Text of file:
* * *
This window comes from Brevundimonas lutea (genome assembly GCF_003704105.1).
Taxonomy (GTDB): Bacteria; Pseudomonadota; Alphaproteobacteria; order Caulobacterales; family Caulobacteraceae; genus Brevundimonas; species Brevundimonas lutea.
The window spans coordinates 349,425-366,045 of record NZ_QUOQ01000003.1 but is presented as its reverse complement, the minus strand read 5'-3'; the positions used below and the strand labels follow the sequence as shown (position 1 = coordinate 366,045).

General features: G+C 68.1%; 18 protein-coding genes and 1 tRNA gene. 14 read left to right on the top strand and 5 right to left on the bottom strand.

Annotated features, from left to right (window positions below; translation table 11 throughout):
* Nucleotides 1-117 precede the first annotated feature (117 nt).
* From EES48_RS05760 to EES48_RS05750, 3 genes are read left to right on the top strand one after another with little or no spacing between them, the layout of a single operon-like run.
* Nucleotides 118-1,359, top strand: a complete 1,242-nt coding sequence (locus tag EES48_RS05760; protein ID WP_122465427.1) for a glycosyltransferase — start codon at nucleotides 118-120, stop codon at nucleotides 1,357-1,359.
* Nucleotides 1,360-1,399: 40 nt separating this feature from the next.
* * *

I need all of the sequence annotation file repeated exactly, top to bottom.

This window comes from Brevundimonas lutea (genome assembly GCF_003704105.1).
Taxonomy (GTDB): Bacteria; Pseudomonadota; Alphaproteobacteria; order Caulobacterales; family Caulobacteraceae; genus Brevundimonas; species Brevundimonas lutea.
The window spans coordinates 349,425-366,045 of record NZ_QUOQ01000003.1 but is presented as its reverse complement, the minus strand read 5'-3'; the positions used below and the strand labels follow the sequence as shown (position 1 = coordinate 366,045).

General features: G+C 68.1%; 18 protein-coding genes and 1 tRNA gene. 14 read left to right on the top strand and 5 right to left on the bottom strand.

Annotated features, from left to right (window positions below; translation table 11 throughout):
* Nucleotides 1-117 precede the first annotated feature (117 nt).
* From EES48_RS05760 to EES48_RS05750, 3 genes are read left to right on the top strand one after another with little or no spacing between them, the layout of a single operon-like run.
* Nucleotides 118-1,359, top strand: a complete 1,242-nt coding sequence (locus tag EES48_RS05760; protein ID WP_122465427.1) for a glycosyltransferase — start codon at nucleotides 118-120, stop codon at nucleotides 1,357-1,359.
* Nucleotides 1,360-1,399: 40 nt separating this feature from the next.